Wed March 17
Hike report by Jim. Photos by Tiger
Curtis Road, Danby SF, South Danby
On Wednesday March 17th 11 hikers and 3 dogs met at the junction of Hill and Curtis Rds in the Town of Danby, for a walk of the seasonal portion of Curtis Rd
The first portion of the hike was fairly breezy, a stretch that a couple of late arriving hikers had to endure repeatedly as they hiked in and out from the cars several times as they met different hikers who were returning to their cars from the hike early.
The main body of hikers found Curtis Rd itself to be bare ground as far as the Karenville Bed and Breakfast. As is our usual practice, a quick stop at Karenville to visit the pony there was a popular pause to the hike. Beyond that area the seasonal portion of Curtis Road was still mostly covered with several inches of old snowpack, with patches and even short sections of bare ground. The snow was not particularly difficult to traverse; at one point the road becomes a snowmobile trail, and the snowpack in that section was still very compacted from past snowmobile use. The churning action of a handful of previous automobile through traffic was, as is so often the case on these sorts of seasonal roads, the biggest problem, as it creates an uneven and choppy walking surface.
One of my options for this hike was to have the group jump onto the FLT where it crosses Curtis Rd, but a quick exploratory walk down the trail from the crossing made it clear that remaining on the road was the wiser choice on this particular day.
The group opted to do a simple out-and-back hike, walking for the hour and then simply turning around and walking back to the cars.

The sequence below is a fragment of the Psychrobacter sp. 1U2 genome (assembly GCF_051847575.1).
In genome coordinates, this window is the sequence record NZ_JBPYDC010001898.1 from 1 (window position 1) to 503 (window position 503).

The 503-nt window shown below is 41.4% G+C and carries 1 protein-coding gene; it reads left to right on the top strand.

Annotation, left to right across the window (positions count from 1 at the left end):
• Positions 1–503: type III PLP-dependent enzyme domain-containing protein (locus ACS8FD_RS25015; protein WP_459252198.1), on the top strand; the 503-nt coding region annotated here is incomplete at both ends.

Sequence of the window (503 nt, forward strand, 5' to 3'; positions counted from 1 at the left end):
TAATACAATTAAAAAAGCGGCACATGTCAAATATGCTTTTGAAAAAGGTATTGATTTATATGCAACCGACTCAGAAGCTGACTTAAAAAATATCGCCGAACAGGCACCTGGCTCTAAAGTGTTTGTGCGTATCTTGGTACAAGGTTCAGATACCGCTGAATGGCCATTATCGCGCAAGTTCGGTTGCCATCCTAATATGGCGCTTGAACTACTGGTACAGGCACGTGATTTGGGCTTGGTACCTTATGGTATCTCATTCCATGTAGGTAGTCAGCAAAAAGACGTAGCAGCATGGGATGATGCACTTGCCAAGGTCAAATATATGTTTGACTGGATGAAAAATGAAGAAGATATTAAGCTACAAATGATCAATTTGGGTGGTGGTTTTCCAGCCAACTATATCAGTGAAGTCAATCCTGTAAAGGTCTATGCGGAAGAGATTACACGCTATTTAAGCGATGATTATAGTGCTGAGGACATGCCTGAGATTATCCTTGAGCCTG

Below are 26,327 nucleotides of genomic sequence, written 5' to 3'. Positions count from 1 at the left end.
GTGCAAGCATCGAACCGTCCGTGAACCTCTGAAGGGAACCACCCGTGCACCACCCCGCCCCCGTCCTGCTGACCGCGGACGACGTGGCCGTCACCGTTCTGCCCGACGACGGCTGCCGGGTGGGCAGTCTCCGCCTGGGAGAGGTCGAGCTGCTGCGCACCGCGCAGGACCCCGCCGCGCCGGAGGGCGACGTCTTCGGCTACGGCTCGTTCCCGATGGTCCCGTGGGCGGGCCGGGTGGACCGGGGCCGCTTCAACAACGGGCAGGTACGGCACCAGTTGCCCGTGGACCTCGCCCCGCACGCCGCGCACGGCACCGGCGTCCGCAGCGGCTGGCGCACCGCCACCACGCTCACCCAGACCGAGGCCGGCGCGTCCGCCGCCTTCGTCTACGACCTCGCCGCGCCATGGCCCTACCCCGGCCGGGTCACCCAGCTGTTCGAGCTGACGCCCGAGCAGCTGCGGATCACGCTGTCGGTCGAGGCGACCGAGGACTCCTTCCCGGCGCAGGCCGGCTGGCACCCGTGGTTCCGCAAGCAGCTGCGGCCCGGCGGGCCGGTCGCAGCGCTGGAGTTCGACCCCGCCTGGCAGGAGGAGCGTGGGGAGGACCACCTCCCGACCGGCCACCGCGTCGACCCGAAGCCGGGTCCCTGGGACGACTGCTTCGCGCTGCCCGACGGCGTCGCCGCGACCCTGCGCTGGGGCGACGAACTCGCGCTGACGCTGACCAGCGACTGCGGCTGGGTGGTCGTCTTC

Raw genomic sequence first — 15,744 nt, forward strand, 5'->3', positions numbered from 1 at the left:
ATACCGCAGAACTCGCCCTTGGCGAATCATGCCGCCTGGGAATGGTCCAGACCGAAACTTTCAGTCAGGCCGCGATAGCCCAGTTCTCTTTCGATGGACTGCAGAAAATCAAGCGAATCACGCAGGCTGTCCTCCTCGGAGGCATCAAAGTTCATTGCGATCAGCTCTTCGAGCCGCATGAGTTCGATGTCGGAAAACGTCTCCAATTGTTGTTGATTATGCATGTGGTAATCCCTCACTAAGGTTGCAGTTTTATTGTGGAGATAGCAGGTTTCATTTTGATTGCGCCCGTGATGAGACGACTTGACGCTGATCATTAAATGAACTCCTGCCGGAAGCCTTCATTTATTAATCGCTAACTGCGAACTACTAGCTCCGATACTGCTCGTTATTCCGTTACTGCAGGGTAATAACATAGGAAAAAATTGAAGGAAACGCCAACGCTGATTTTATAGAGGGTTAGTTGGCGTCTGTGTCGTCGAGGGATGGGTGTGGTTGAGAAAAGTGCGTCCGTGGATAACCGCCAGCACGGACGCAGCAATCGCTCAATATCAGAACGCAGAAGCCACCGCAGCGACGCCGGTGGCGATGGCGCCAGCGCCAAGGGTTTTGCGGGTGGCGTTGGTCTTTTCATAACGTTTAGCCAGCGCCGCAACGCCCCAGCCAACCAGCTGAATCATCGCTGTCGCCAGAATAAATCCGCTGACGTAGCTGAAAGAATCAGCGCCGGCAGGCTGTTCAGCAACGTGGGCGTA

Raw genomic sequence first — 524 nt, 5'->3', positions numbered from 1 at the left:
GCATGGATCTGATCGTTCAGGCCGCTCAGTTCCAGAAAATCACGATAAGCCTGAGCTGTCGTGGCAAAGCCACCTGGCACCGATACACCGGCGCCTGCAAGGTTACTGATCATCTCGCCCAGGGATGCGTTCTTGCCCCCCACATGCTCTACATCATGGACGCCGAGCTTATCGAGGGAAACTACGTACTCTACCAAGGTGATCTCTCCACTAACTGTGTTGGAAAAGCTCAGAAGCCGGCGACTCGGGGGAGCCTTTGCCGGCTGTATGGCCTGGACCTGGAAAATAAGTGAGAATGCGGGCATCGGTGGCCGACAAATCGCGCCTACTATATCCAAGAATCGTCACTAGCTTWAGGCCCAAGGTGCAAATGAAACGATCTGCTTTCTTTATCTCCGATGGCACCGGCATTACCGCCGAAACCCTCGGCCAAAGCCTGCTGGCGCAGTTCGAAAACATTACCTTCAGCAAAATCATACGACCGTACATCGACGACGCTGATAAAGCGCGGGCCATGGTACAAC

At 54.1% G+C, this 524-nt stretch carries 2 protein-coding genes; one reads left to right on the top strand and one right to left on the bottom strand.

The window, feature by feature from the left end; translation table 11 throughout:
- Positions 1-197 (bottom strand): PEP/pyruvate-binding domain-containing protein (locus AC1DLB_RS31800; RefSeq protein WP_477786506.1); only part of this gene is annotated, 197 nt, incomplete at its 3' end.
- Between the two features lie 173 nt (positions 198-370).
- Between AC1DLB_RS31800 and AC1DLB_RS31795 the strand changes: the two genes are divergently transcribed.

While the road surface was not a perfect hiking surface, it shows the promise of better hiking days to come as our region warms up into Spring.
Sat March 20
Hike report by Jim. Widescreen photos by Tiger. Panoramic photos by Cian
Stevens Suspension Bridge, Cornell Golf Course, Cornell horse fields and Fall Creek gorge, Forest Home
Fifteen hikers and three dogs met in the parking lot near Stevens suspension bridge on Forest Home Drive ( Flat Rock area of Cascadilla Creek ).
It was a sunny day and it was pretty clear before we even left the parking lot that we would be sharing the trail system with many other people who were out doing the same hike we were enjoying. While we did encounter a number of trail runners, hikers and dog walkers on the trail it was not excessive. Some members of our group fairly quickly broke off from the main body as they encountered dogs and their owners who they were friends with….
One hiker opted to stay closer to their car and hike the Arboretum rather than traverse the trail system on the opposite side of the suspension bridge.
The remaining hikers crossed the suspension bridge and set off on the yellow and red blazed trails towards Robert Trent Jones golf course.
There were occasional patches of ice on the trail, most notably once we’d crossed the golf course and were returning to the trail system, a large patch deterred some members of the group, who opted to re-enter the trails from another access point. The mud was largely not a problem, as it was still in a semi-frozen state as we hiked the trails. The most dangerous patch of ice for me personally was the one I had parked on upon arriving for the hike, and which caused me to fall at the very end of the hike. The trail itself was otherwise exceptionally safe compared to recent hikes the group has been on.